A similar, and potentially more serious problem, is the lack of a controlled vocabulary for industry. Per Eliyon's Web site, "We allow you to match the same keywords used by a company to describe their products & services in press releases and on their website." Unfortunately, this makes the assumption that all companies within an industry will use the same words. While that's possible, it could be quite dangerous to rely on that supposition.
In fairness to Eliyon, the database wasn't designed to conduct a search on a person's name. As Lichtman rightly told me, if you already have a name, it certainly makes more sense to use a search engine to find information on that person. Instead, Eliyon was designed primarily to look for names to attach to a particular title. In that case, Eliyon would be more suitable for executive recruiters, human resources personnel, sales/marketing professionals, and development organizations looking for potential fundraising contacts.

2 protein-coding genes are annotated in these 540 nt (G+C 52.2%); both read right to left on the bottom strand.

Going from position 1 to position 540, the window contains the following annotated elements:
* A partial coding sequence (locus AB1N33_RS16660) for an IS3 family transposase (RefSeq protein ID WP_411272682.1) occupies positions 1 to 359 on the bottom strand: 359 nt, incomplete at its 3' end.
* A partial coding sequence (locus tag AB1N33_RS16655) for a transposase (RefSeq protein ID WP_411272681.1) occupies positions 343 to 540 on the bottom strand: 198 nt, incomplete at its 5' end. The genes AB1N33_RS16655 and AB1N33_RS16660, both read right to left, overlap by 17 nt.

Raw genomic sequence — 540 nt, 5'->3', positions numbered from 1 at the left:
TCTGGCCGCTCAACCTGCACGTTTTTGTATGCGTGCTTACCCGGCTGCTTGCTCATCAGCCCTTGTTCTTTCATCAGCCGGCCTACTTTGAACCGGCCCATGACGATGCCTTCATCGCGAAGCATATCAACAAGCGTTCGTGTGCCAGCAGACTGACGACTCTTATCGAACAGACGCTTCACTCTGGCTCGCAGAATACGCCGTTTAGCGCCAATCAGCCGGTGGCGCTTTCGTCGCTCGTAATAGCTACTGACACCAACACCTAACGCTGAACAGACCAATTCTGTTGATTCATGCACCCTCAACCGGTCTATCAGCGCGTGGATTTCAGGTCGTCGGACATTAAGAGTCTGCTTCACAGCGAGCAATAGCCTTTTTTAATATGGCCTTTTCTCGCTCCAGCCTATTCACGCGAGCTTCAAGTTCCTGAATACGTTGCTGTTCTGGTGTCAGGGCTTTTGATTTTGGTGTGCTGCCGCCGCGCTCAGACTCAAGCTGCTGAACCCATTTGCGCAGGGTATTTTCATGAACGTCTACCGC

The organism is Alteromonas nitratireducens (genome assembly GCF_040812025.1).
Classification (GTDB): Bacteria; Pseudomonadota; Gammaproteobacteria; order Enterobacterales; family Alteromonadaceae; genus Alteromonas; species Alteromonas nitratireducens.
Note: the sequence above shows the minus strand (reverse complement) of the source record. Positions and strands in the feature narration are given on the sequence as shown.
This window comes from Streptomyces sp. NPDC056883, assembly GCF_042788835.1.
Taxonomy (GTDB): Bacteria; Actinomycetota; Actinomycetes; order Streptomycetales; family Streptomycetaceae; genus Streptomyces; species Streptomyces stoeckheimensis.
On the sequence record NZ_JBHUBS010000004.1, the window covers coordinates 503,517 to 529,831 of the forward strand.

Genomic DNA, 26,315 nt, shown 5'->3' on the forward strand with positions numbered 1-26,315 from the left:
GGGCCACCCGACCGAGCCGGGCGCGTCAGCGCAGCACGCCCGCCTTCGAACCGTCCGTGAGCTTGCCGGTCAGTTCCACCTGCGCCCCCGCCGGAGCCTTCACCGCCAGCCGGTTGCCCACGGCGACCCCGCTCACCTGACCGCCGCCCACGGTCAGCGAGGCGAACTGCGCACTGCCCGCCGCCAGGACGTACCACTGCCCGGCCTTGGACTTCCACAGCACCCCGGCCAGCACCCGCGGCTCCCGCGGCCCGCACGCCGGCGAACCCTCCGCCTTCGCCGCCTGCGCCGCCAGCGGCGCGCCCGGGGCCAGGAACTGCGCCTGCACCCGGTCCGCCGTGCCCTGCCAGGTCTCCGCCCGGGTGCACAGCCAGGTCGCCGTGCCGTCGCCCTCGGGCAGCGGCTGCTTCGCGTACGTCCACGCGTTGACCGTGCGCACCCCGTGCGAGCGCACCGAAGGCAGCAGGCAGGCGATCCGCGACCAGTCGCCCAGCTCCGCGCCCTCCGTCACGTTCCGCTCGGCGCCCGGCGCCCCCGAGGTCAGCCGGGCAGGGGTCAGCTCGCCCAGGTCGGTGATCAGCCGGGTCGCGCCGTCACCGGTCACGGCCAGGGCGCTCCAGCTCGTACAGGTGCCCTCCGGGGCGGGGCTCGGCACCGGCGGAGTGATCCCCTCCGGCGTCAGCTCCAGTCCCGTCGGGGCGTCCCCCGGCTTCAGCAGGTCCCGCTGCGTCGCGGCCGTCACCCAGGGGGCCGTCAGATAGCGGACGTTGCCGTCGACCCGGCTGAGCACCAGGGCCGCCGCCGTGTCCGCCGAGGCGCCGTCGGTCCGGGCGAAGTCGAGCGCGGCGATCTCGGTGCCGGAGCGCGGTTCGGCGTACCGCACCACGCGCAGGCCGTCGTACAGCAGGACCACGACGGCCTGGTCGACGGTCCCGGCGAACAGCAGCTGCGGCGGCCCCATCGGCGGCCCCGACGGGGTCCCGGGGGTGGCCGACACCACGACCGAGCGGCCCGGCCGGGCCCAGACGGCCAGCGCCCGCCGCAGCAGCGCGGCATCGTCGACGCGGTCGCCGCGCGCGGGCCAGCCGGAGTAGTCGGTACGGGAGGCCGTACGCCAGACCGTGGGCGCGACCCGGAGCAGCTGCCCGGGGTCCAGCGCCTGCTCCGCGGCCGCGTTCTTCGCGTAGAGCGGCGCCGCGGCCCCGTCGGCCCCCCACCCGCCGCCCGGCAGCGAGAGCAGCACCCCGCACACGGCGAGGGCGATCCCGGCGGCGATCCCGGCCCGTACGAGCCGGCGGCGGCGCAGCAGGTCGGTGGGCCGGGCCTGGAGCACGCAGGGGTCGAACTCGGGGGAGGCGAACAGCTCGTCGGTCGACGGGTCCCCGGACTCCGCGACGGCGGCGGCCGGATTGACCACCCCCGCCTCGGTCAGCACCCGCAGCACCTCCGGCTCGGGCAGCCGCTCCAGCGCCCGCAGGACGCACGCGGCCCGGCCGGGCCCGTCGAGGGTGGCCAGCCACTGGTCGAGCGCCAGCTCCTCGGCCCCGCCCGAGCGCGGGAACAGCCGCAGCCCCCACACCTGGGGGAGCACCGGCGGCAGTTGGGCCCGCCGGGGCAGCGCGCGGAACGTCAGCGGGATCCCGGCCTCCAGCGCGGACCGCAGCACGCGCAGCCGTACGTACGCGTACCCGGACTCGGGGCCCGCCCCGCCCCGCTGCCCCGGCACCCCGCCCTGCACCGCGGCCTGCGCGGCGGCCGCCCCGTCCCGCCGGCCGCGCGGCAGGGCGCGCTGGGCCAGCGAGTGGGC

I asked Lichtman what the fee-based Eliyon service offered that the major free search engines (Google, AllTheWeb, AltaVista, etc.) didn't. She replied that Eliyon has a value-added benefit in that a search returns "specifics" about a person. I discussed this further with fellow researcher Gary Price and we both came to the same conclusion: An experienced searcher, using a good search engine and a focused search strategy, would likely receive results as good as, if not better than, those returned by Eliyon.
Currently, Eliyon is priced at $99 per month for unlimited usage. No contract is required so one could sign up to use it just for a month while working on a particular project; there's no long-term commitment. However, this is introductory pricing and it's possible that the fee will increase when the introductory phase ends.
While I'm aware that I've pointed out many problems with this system, with some changes and tweaking it could have potential for the information professional. Adding controlled vocabulary for titles and industries, removing duplicates, adding human intervention at some point in the process to help to eliminate "nonsense" entries, integrating a protocol for handling name variations, and addressing the potential copyright problem of caching Web pages would be a good start. With those changes, Eliyon might be a useful product for information professionals.